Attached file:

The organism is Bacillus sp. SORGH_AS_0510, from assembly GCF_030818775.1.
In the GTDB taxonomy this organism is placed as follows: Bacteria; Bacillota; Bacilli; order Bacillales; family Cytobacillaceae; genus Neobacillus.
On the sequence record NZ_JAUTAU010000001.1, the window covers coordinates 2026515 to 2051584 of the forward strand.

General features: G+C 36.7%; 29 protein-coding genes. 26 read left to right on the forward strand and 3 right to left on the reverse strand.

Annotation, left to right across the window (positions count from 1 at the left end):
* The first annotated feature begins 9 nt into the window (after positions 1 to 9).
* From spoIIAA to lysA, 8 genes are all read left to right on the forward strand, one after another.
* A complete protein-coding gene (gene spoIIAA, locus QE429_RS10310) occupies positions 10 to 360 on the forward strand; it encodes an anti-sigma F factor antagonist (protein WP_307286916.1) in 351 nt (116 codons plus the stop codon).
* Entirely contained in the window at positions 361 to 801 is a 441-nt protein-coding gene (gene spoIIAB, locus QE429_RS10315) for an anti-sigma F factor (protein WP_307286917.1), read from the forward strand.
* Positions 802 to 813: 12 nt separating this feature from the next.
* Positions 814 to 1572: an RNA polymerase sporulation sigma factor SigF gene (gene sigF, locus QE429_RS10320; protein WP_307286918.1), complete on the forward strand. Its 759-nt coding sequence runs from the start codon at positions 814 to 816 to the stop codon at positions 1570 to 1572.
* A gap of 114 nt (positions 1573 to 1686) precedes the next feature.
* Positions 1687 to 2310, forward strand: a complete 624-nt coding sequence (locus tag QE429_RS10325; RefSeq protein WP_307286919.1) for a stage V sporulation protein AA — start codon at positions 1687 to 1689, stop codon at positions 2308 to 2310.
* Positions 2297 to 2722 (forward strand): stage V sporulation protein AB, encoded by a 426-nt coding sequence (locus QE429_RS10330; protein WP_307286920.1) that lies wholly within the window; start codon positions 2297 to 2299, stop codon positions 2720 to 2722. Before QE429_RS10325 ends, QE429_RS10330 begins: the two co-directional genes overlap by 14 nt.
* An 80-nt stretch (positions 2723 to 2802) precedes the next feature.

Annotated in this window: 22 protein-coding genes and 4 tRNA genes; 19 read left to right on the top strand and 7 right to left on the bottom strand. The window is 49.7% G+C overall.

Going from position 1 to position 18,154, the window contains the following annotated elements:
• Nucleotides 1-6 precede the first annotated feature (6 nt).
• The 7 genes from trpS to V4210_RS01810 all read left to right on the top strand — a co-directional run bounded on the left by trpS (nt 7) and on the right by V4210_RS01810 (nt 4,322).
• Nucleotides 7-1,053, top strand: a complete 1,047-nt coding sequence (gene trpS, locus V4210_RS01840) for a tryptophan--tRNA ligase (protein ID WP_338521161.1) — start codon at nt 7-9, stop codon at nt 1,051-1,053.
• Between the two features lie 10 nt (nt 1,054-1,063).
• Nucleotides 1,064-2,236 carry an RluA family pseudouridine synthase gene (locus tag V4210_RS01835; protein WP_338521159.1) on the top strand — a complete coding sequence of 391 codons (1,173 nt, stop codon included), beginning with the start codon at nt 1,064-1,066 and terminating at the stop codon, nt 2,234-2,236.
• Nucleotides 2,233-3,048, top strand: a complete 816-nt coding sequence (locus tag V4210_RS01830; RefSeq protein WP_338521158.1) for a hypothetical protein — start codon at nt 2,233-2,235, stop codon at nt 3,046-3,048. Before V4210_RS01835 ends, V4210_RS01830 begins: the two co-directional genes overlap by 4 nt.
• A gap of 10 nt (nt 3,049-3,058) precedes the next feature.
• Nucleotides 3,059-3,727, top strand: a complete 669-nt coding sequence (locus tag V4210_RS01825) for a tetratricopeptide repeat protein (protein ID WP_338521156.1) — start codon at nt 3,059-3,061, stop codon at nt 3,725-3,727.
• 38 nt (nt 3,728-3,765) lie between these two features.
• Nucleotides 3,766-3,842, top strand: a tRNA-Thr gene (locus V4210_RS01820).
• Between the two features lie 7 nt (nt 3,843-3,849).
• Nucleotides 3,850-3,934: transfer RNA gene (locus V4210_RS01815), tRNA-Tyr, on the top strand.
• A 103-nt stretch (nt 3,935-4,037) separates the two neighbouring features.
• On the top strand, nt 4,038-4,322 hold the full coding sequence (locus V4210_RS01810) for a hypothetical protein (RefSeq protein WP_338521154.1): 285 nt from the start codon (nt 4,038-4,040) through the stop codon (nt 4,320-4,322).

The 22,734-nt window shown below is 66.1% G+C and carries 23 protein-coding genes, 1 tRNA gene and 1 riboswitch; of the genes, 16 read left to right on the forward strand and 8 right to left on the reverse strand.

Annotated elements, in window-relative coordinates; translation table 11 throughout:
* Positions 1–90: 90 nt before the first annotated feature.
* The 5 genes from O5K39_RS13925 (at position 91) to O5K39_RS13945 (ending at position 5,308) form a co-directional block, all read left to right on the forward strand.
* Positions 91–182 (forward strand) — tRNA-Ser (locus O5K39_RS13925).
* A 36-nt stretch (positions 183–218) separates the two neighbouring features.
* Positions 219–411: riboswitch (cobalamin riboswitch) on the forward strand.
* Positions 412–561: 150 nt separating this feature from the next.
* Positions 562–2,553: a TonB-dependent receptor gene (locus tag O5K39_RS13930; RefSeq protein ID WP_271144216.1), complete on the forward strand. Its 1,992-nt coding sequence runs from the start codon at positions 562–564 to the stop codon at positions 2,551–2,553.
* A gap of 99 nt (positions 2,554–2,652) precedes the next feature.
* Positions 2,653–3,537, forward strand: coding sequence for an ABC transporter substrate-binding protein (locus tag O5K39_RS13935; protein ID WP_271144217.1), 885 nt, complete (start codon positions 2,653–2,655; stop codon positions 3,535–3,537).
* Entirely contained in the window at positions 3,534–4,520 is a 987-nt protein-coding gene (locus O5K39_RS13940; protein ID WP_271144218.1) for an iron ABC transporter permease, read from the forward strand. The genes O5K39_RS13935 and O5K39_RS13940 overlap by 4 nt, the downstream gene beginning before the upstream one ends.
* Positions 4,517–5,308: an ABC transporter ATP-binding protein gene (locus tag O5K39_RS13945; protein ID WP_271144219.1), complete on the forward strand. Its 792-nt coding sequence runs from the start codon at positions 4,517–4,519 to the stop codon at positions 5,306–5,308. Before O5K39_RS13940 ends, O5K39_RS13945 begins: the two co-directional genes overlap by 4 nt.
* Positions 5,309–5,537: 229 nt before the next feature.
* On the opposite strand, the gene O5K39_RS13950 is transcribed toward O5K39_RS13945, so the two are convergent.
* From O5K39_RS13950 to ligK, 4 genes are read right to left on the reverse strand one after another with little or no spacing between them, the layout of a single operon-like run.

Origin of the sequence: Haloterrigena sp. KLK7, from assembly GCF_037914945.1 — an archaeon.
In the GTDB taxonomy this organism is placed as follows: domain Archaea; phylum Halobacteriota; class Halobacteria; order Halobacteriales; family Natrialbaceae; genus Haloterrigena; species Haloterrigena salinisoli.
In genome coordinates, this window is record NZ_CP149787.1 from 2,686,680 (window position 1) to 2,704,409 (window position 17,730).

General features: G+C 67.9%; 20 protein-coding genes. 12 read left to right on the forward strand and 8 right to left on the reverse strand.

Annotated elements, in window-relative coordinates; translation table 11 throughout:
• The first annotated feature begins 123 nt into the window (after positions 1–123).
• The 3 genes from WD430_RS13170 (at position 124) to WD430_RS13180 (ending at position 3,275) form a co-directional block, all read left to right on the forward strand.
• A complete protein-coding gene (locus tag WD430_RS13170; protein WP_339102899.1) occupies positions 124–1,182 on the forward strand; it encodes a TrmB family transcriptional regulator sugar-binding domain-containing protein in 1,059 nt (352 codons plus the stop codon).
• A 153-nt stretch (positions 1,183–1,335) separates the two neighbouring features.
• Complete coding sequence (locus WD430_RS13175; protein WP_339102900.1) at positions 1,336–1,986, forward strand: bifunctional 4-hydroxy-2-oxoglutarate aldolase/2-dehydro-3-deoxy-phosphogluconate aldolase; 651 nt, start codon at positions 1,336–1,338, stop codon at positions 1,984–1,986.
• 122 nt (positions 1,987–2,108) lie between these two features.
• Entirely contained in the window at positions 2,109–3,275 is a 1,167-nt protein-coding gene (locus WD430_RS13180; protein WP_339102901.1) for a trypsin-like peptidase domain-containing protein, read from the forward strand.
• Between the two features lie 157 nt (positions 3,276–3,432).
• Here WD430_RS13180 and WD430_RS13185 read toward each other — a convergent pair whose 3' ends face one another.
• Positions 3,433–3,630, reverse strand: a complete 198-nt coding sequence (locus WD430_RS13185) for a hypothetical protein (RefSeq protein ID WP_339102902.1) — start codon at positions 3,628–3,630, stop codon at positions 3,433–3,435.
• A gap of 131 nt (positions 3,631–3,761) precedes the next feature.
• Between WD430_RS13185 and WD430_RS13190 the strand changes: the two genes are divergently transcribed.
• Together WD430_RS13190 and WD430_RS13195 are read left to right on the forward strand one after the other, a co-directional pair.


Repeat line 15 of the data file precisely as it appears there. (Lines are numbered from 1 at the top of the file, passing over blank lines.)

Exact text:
* An 80-nt stretch (positions 2723 to 2802) precedes the next feature.